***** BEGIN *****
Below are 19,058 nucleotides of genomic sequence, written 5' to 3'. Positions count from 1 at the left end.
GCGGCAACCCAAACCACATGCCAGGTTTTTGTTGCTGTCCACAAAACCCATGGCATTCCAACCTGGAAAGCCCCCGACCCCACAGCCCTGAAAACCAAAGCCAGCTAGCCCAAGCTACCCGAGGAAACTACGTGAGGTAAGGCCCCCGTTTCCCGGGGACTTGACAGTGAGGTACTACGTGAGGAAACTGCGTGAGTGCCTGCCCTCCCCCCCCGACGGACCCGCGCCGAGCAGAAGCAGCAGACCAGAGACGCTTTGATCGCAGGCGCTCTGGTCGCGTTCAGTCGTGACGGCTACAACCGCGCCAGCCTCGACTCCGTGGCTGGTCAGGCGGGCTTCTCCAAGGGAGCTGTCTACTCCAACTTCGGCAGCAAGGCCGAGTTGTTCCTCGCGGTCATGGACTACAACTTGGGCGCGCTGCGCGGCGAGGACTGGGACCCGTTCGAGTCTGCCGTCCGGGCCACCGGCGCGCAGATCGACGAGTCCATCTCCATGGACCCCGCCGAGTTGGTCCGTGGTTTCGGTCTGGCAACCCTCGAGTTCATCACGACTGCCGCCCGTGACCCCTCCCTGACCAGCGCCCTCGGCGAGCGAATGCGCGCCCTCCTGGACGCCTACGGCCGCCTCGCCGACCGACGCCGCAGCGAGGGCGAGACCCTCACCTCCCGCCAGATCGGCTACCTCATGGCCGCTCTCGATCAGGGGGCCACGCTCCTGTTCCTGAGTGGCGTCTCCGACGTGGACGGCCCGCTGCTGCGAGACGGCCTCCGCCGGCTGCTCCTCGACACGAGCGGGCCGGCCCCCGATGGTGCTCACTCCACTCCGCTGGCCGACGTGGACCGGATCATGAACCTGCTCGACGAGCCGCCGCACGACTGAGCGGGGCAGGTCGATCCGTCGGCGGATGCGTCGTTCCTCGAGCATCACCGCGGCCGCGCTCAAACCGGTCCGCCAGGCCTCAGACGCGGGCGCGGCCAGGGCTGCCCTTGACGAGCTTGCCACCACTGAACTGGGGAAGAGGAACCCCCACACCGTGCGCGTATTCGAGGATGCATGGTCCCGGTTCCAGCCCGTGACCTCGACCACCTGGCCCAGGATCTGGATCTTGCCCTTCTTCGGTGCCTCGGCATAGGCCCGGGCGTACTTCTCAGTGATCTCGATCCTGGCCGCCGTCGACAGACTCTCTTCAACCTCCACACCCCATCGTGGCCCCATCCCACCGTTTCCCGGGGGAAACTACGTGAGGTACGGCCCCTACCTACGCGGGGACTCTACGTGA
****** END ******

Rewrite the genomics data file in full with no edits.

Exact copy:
Below are 19,058 nucleotides of genomic sequence, written 5' to 3'. Positions count from 1 at the left end.
GCGGCAACCCAAACCACATGCCAGGTTTTTGTTGCTGTCCACAAAACCCATGGCATTCCAACCTGGAAAGCCCCCGACCCCACAGCCCTGAAAACCAAAGCCAGCTAGCCCAAGCTACCCGAGGAAACTACGTGAGGTAAGGCCCCCGTTTCCCGGGGACTTGACAGTGAGGTACTACGTGAGGAAACTGCGTGAGTGCCTGCCCTCCCCCCCCGACGGACCCGCGCCGAGCAGAAGCAGCAGACCAGAGACGCTTTGATCGCAGGCGCTCTGGTCGCGTTCAGTCGTGACGGCTACAACCGCGCCAGCCTCGACTCCGTGGCTGGTCAGGCGGGCTTCTCCAAGGGAGCTGTCTACTCCAACTTCGGCAGCAAGGCCGAGTTGTTCCTCGCGGTCATGGACTACAACTTGGGCGCGCTGCGCGGCGAGGACTGGGACCCGTTCGAGTCTGCCGTCCGGGCCACCGGCGCGCAGATCGACGAGTCCATCTCCATGGACCCCGCCGAGTTGGTCCGTGGTTTCGGTCTGGCAACCCTCGAGTTCATCACGACTGCCGCCCGTGACCCCTCCCTGACCAGCGCCCTCGGCGAGCGAATGCGCGCCCTCCTGGACGCCTACGGCCGCCTCGCCGACCGACGCCGCAGCGAGGGCGAGACCCTCACCTCCCGCCAGATCGGCTACCTCATGGCCGCTCTCGATCAGGGGGCCACGCTCCTGTTCCTGAGTGGCGTCTCCGACGTGGACGGCCCGCTGCTGCGAGACGGCCTCCGCCGGCTGCTCCTCGACACGAGCGGGCCGGCCCCCGATGGTGCTCACTCCACTCCGCTGGCCGACGTGGACCGGATCATGAACCTGCTCGACGAGCCGCCGCACGACTGAGCGGGGCAGGTCGATCCGTCGGCGGATGCGTCGTTCCTCGAGCATCACCGCGGCCGCGCTCAAACCGGTCCGCCAGGCCTCAGACGCGGGCGCGGCCAGGGCTGCCCTTGACGAGCTTGCCACCACTGAACTGGGGAAGAGGAACCCCCACACCGTGCGCGTATTCGAGGATGCATGGTCCCGGTTCCAGCCCGTGACCTCGACCACCTGGCCCAGGATCTGGATCTTGCCCTTCTTCGGTGCCTCGGCATAGGCCCGGGCGTACTTCTCAGTGATCTCGATCCTGGCCGCCGTCGACAGACTCTCTTCAACCTCCACACCCCATCGTGGCCCCATCCCACCGTTTCCCGGGGGAAACTACGTGAGGTACGGCCCCTACCTACGCGGGGACTCTACGTGA